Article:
Follow this link to skip to                                      the main content

NASA News

Text Size

Gretchen Cook-Anderson
Headquarters, Washington
(Phone: 202/358-0836)

Rob Gutro
Goddard Space Flight Center, Greenbelt, Md.
(Phone: 301/286-4044)

August 6, 2004
 
NOTE TO EDITORS : 04-118
 
 
NASA's Hurricane Season: Resources For Reporters
 
 
The first tropical cyclone of the season, Alex, has also become the first major hurricane of the season, and NASA has the resources reporters need to cover it and those to follow: video, satellite pictures, research data, and hurricane specialists.

NASA Television can be seen in the continental United States on AMC-6, at 72 degrees west longitude, Transponder 9, 3880 MHz, vertical polarization, audio at 6.8 MHz. If you live in Alaska or Hawaii, NASA TV can now be seen on AMC-7, at 137 degrees west longitude, Transponder 18, at 4060 MHz, vertical polarization, audio at 6.8 MHz. For information about NASA TV on the Internet, visit:

http://www.nasa.gov/ntv

NASA TV has a one-stop "Hurricane Resource Reel." It has animations and video of different aspects of hurricane research, from a hurricane's "heat engine" to El Nino's affect on tropical cyclones. For copies of the video or to arrange live-shot interviews with hurricane specialists, contact Wade Sisler, NASA Goddard Space Flight Center, Greenbelt, Md. Sisler is available at 301/286-6256.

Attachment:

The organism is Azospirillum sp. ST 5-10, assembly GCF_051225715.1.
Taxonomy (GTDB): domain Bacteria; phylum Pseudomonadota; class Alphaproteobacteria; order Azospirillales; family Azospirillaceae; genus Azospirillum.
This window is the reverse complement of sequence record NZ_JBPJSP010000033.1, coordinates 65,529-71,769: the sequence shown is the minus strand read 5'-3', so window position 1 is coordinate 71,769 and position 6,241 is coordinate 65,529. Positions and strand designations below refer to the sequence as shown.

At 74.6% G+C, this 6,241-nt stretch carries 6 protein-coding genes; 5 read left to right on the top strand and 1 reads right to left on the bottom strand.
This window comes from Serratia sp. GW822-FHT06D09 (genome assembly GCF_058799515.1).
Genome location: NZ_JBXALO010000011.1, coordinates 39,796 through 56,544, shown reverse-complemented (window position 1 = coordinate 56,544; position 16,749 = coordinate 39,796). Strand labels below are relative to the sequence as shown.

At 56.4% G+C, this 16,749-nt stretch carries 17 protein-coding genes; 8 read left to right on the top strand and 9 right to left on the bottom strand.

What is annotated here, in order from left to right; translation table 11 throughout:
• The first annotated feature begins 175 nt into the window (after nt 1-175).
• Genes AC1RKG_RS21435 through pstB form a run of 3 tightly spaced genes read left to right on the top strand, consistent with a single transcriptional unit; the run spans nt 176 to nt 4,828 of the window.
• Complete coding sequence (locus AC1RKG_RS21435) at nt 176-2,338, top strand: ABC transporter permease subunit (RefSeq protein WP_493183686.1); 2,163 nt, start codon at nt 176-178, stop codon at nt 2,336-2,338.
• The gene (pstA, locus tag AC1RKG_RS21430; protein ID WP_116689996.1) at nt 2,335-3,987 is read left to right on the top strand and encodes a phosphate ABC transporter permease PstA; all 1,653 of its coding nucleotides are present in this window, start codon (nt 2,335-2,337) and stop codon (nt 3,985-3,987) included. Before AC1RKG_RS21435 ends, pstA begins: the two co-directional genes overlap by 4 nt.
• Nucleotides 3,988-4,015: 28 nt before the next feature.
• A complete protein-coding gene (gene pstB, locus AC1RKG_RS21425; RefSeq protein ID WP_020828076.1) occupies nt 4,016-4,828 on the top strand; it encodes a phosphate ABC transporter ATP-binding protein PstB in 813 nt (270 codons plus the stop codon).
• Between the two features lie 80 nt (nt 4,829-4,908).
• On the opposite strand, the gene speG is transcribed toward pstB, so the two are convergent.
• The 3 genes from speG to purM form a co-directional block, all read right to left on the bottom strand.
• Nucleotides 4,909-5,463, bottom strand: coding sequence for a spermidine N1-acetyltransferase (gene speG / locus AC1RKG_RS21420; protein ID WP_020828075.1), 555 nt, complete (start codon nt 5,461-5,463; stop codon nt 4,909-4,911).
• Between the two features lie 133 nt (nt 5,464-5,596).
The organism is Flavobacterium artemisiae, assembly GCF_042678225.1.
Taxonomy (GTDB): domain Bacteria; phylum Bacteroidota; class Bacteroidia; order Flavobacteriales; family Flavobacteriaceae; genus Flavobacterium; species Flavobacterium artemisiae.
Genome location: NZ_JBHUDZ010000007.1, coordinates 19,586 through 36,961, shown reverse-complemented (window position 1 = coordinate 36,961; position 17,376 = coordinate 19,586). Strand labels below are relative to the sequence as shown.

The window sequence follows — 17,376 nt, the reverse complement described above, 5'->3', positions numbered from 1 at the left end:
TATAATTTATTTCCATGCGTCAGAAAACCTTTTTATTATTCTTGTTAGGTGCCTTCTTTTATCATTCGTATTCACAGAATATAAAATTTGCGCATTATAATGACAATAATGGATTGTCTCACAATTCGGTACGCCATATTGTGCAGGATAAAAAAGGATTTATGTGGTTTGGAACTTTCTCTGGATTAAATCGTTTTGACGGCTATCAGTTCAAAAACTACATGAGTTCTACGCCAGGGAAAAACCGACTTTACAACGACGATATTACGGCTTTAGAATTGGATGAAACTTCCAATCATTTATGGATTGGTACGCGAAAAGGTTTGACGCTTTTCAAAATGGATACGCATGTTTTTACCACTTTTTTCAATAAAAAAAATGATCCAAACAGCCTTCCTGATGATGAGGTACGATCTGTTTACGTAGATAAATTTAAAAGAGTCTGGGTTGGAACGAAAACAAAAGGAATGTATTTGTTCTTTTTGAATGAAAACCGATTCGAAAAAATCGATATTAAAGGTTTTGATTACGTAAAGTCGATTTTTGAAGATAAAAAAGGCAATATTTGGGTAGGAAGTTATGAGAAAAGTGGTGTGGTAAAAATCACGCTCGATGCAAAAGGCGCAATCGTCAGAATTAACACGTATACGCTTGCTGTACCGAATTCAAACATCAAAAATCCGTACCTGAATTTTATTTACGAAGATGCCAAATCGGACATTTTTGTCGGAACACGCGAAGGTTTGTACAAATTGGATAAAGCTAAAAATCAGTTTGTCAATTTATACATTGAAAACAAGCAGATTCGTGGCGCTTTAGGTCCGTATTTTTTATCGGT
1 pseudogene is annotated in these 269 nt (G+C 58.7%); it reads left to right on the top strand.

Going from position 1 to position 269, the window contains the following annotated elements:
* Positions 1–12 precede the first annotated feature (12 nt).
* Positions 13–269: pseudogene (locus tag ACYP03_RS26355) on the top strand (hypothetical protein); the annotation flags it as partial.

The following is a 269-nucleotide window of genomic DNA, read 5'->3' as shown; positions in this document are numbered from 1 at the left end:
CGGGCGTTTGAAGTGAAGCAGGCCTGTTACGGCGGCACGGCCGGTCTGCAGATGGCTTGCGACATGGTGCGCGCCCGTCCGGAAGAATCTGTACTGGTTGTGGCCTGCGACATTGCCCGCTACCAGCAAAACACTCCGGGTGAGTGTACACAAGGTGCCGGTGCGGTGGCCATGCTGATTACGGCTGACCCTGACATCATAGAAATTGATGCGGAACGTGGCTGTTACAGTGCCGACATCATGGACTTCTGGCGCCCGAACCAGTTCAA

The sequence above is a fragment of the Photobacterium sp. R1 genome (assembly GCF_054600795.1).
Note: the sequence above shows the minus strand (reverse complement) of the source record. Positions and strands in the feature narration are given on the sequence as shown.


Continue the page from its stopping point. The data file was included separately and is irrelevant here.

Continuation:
For more information and images about hurricane research on the Internet, visit:

http://www.gsfc.nasa.gov/topstory/2004/0805hurricanes.html

For information about NASA and agency missions on the Internet, visit:

http://www.nasa.gov

 

- end -


text-only version of this release

NASA press releases and other information are available automatically by sending a blank e-mail message to hqnews-subscribe@mediaservices.nasa.gov. To unsubscribe from this mailing list, send a blank e-mail message to hqnews-unsubscribe@mediaservices.nasa.gov.

Back to NASA Newsroom | Back to NASA Homepage